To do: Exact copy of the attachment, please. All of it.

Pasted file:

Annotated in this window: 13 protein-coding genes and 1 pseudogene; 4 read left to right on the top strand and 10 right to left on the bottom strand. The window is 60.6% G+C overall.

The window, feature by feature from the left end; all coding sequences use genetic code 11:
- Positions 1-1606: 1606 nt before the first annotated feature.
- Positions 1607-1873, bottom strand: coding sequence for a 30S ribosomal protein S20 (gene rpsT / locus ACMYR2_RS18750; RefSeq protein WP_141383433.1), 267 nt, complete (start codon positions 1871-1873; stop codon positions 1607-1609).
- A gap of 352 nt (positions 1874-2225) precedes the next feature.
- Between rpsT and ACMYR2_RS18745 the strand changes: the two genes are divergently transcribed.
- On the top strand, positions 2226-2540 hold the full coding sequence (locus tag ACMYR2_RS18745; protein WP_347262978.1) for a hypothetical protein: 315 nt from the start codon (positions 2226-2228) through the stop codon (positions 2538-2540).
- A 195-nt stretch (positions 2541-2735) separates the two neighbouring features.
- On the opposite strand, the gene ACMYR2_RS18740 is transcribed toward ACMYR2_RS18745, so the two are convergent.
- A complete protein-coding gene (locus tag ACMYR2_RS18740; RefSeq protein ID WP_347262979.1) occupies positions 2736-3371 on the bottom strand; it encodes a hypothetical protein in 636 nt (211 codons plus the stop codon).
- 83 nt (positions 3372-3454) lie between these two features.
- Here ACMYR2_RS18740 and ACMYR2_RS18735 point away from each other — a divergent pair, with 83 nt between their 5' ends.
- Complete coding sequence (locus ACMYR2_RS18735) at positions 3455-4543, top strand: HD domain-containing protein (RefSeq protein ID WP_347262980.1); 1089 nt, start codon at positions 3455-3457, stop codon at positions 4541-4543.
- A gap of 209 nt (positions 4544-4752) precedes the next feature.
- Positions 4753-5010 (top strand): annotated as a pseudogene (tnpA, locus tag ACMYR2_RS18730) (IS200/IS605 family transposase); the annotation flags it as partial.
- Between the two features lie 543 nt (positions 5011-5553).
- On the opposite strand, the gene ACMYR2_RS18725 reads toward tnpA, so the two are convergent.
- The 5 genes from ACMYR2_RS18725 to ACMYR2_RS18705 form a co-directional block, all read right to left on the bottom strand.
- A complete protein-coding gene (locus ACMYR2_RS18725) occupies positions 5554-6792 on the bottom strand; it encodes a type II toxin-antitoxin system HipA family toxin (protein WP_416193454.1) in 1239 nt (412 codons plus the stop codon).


Annotated in this window: 13 protein-coding genes and 1 pseudogene; 4 read left to right on the top strand and 10 right to left on the bottom strand. The window is 60.6% G+C overall.

The window, feature by feature from the left end; all coding sequences use genetic code 11:
- Positions 1-1606: 1606 nt before the first annotated feature.
- Positions 1607-1873, bottom strand: coding sequence for a 30S ribosomal protein S20 (gene rpsT / locus ACMYR2_RS18750; RefSeq protein WP_141383433.1), 267 nt, complete (start codon positions 1871-1873; stop codon positions 1607-1609).
- A gap of 352 nt (positions 1874-2225) precedes the next feature.
- Between rpsT and ACMYR2_RS18745 the strand changes: the two genes are divergently transcribed.
- On the top strand, positions 2226-2540 hold the full coding sequence (locus tag ACMYR2_RS18745; protein WP_347262978.1) for a hypothetical protein: 315 nt from the start codon (positions 2226-2228) through the stop codon (positions 2538-2540).
- A 195-nt stretch (positions 2541-2735) separates the two neighbouring features.
- On the opposite strand, the gene ACMYR2_RS18740 is transcribed toward ACMYR2_RS18745, so the two are convergent.
- A complete protein-coding gene (locus tag ACMYR2_RS18740; RefSeq protein ID WP_347262979.1) occupies positions 2736-3371 on the bottom strand; it encodes a hypothetical protein in 636 nt (211 codons plus the stop codon).
- 83 nt (positions 3372-3454) lie between these two features.
- Here ACMYR2_RS18740 and ACMYR2_RS18735 point away from each other — a divergent pair, with 83 nt between their 5' ends.
- Complete coding sequence (locus ACMYR2_RS18735) at positions 3455-4543, top strand: HD domain-containing protein (RefSeq protein ID WP_347262980.1); 1089 nt, start codon at positions 3455-3457, stop codon at positions 4541-4543.
- A gap of 209 nt (positions 4544-4752) precedes the next feature.
- Positions 4753-5010 (top strand): annotated as a pseudogene (tnpA, locus tag ACMYR2_RS18730) (IS200/IS605 family transposase); the annotation flags it as partial.
- Between the two features lie 543 nt (positions 5011-5553).
- On the opposite strand, the gene ACMYR2_RS18725 reads toward tnpA, so the two are convergent.
- The 5 genes from ACMYR2_RS18725 to ACMYR2_RS18705 form a co-directional block, all read right to left on the bottom strand.
- A complete protein-coding gene (locus ACMYR2_RS18725) occupies positions 5554-6792 on the bottom strand; it encodes a type II toxin-antitoxin system HipA family toxin (protein WP_416193454.1) in 1239 nt (412 codons plus the stop codon).